"Of all national assets, archives are the most precious:
they are the gift of one generation to another,
and the extent of our care of them marks the
extent of our civilization." Arthur Doughty.

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San Juan Archipelago, Washington State, United States
A society formed in 2009 for the purpose of collecting, preserving, celebrating, and disseminating the maritime history of the San Juan Islands and northern Puget Sound area. Check this log for tales from out-of-print publications as well as from members and friends. There are circa 650, often long entries, on a broad range of maritime topics; there are search aids at the bottom of the log. Please ask for permission to use any photo posted on this site. Thank you.

18 August 2017


Built in Portland, OR., in 1911
116.5' x 25.7' x 7.8'
310 G.t. / 226 N.t. 

Click image to enlarge.
Photo purchased from the Puget Sound Maritime, Seattle, WA.
Negative 955-5.
The twin-screw, gas powered freight barge WAKENA owned by Clatskanie Transportation Co and formerly operated in connection with the sternwheeler BEAVER between Portland & Clatskanie was transferred to Puget Sound in Sept 1914 by Capt. Bernt Olsen. Soon after she was sold to Border Line Transport Co. 

1915: Walter Allenby of Seattle, first mate, and August Krantz, quartermaster, were killed by carbon monoxide poisoning aboard the vessel early Nov. 1915. The WAKENA left Tacoma on the morning of 4 Nov, bound for Seattle and towing a large barge alongside. A head wind was encountered all the way to Seattle, with the result that an air pocket was apparently formed between the towing vessel and the barge at the point where the barge rested against the vessel, the gasoline engines of the freighter pumping a steady flow of lethal fumes, which were not dispelled as would normally have been the case. Allenby and Krontz were asleep in their staterooms, which were found to be full of fumes, and it was impossible to revive them upon the WAKENA's arrival in Seattle.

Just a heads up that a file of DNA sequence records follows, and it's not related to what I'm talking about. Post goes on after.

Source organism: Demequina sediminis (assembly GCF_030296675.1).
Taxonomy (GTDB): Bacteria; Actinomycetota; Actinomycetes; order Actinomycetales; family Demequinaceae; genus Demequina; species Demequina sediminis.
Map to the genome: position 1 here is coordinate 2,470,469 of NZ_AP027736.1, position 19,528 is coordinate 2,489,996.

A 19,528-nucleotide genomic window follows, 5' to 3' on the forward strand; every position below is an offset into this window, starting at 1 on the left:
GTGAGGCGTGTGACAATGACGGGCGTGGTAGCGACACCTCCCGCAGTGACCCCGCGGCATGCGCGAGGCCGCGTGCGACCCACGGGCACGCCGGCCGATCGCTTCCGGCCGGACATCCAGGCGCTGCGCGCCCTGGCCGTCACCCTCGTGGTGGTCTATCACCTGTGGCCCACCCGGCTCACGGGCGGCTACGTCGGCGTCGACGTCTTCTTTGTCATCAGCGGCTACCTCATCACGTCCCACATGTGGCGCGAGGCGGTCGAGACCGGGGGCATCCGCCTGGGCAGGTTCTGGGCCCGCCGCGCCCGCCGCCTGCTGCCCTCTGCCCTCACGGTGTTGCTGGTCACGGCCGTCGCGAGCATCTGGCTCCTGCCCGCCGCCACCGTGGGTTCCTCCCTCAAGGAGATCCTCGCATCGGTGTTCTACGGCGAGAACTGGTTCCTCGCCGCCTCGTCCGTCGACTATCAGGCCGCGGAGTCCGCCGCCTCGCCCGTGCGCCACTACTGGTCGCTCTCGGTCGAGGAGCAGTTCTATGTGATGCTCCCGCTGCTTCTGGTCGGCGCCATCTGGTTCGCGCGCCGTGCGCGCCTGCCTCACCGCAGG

This standard size dated postcard is one of only a few
business documents found to represent the cannery
that operated on Harney Channel, Shaw Island, WA.
It was found in an antique rolltop desk that was once used in
the Shaw Store by proprietor 'Gene' Fowler. The desk was
being cleaned and glued together for a donation to the
Shaw Island Historical Museum. From this document, we
learn of one of the vessels that transported canned fish
and fruit produced by the Shaw Island Canning Co. 

Cannery building at the Shaw Island Landing.
The plant operated between 1911 and 1922.
This photo is dated between 1930 and 1951.
Click to enlarge. 
1925: WAKENA was sold by Border Line transportation to the LaTouche Packing Co for use as a floating cannery in the Alaska herring fishery.

          While bound for Alaska in the service of LaTouche Packing Co the motor freighter WAKENA caught fire off Nanaimo on 27 May 1925 and was completely destroyed, the officers and crew were rescued and taken to Nanaimo by tug BELLE.
      Some of the WAKENA history for this post was extracted from the H.W. McCurdy Marine History of the PNW. Newell, editor. Superior Publishing. 1965.

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